1. Álvaro
    March 7, 2016 at 2:30 am

    Here in Spain is already Monday morning, let’s get this party started.

    ♪ I gotta feeling that tonight’s gonna be a good night
    That tonight’s gonna be a good night
    That tonight’s gonna be a good, good night ♫

    A feeling ♫ that tonight’s gonna be a good night
    That tonight’s gonna be a good night ♫
    That tonight’s gonna be a good, good night ♪ ♪

  2. Thomas Malthus
    March 7, 2016 at 3:23 am

    Doomalishiss! You shan’t find an article like this in the MSM

  3. Mick
    March 7, 2016 at 4:32 am

    I take govt stats with a huge grain of salt. I know lots of people in lots of different industries, even govt contractors, and business is down a whole lot more than 4.8%

    In Brit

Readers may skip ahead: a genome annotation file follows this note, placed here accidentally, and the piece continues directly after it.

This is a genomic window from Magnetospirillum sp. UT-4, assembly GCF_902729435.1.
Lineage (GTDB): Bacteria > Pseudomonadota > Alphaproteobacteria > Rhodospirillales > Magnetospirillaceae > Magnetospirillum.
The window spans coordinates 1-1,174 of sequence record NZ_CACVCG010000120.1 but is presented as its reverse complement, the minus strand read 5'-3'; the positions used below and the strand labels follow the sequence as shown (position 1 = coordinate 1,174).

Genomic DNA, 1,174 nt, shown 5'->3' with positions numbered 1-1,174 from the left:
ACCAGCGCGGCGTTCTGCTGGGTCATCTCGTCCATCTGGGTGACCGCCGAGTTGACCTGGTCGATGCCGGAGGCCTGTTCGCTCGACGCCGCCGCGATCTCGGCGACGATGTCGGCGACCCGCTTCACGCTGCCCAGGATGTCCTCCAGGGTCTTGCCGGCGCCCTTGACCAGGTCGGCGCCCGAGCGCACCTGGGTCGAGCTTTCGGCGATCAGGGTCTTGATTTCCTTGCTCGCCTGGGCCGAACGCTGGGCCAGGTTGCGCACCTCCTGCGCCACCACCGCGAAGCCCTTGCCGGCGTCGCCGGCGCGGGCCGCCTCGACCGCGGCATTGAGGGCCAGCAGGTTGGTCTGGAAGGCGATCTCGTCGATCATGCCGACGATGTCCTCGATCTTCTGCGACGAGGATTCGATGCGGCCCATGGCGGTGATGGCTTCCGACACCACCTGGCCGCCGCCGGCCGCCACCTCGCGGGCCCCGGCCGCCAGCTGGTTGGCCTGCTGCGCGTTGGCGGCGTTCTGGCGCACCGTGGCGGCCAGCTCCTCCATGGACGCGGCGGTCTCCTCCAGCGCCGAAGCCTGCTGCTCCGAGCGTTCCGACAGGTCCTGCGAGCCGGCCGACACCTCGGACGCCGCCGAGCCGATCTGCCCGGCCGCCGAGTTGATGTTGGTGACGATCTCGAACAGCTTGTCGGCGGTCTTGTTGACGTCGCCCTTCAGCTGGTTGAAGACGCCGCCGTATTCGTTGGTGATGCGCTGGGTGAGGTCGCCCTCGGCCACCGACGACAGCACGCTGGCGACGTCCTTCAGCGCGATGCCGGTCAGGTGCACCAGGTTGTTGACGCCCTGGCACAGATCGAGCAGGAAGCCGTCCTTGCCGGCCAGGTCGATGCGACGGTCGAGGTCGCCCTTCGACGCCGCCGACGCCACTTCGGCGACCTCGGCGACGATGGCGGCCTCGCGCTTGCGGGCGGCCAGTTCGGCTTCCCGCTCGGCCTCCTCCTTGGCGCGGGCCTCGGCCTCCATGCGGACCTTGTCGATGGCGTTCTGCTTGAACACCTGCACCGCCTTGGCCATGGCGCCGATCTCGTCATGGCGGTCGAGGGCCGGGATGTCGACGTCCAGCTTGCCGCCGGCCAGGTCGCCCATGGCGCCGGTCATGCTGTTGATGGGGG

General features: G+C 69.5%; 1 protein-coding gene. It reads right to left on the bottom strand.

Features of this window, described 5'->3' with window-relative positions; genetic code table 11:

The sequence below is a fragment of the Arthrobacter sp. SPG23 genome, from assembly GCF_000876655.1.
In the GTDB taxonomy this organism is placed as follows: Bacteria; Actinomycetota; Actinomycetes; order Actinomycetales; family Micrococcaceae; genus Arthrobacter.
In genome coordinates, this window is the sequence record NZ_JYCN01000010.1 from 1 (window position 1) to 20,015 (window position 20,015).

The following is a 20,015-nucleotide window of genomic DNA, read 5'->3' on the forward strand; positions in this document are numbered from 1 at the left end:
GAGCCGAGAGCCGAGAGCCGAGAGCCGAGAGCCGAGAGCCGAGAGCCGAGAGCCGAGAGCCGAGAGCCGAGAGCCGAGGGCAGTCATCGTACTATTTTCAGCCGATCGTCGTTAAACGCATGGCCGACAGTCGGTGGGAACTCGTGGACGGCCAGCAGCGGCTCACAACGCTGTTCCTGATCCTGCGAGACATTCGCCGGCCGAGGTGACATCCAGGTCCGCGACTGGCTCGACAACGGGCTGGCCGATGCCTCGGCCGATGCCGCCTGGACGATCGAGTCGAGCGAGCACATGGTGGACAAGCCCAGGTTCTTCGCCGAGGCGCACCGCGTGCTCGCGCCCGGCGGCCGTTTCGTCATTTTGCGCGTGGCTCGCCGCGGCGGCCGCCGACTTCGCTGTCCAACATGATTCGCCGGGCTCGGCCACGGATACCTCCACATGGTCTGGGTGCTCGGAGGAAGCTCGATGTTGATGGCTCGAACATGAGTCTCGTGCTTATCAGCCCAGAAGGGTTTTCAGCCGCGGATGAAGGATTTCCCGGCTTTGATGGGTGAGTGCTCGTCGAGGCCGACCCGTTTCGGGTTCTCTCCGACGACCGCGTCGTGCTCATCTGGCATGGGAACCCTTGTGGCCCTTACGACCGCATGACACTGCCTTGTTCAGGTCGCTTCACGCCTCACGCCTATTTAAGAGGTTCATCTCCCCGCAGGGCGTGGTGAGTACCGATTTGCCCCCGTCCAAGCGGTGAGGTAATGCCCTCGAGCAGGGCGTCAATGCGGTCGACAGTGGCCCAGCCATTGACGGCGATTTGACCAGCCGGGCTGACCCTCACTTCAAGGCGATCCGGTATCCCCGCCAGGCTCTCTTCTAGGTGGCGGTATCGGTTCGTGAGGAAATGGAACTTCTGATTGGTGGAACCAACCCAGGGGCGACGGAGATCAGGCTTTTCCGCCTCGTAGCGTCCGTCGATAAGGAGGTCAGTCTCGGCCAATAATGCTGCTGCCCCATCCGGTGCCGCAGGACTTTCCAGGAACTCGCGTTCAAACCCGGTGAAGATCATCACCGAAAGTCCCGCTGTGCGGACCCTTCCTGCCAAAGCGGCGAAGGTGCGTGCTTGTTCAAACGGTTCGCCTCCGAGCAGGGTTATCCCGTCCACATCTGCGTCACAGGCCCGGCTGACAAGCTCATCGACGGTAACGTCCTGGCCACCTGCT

• Mick
      March 7, 2016 at 4:39 am

      Bugged out, here’s the rest.

      In British Columbia and Alberta, provincial govts have quietly halted all hydroelectric infrastructure projects.

      And by halted, I mean halted. Zero, zip, nada. Normally there would be 10-30 projects between the two provinces in any given year.
      I’ve never seen a year with zero, this is a first.
      Very telling about how serious it’s become in Canada.

      And if govts are halting projects, obviously business is way, way down.

      This is so different from 2008. In 2008, it was a panic which caused the downturn. This time it’s far worse but everyone is extremely complacent, even laid off workers.

      It’s like a deep, mass delusion has gripped everyone, like never before in history.

      • Pete
        March 7, 2016 at 11:39 am

        Hi Mick:
        I agree with your assessment:
        “This is so different from 2008. In 2008, it was a panic which caused the downturn. This time it’s far worse but everyone is extremely complacent, even laid off workers.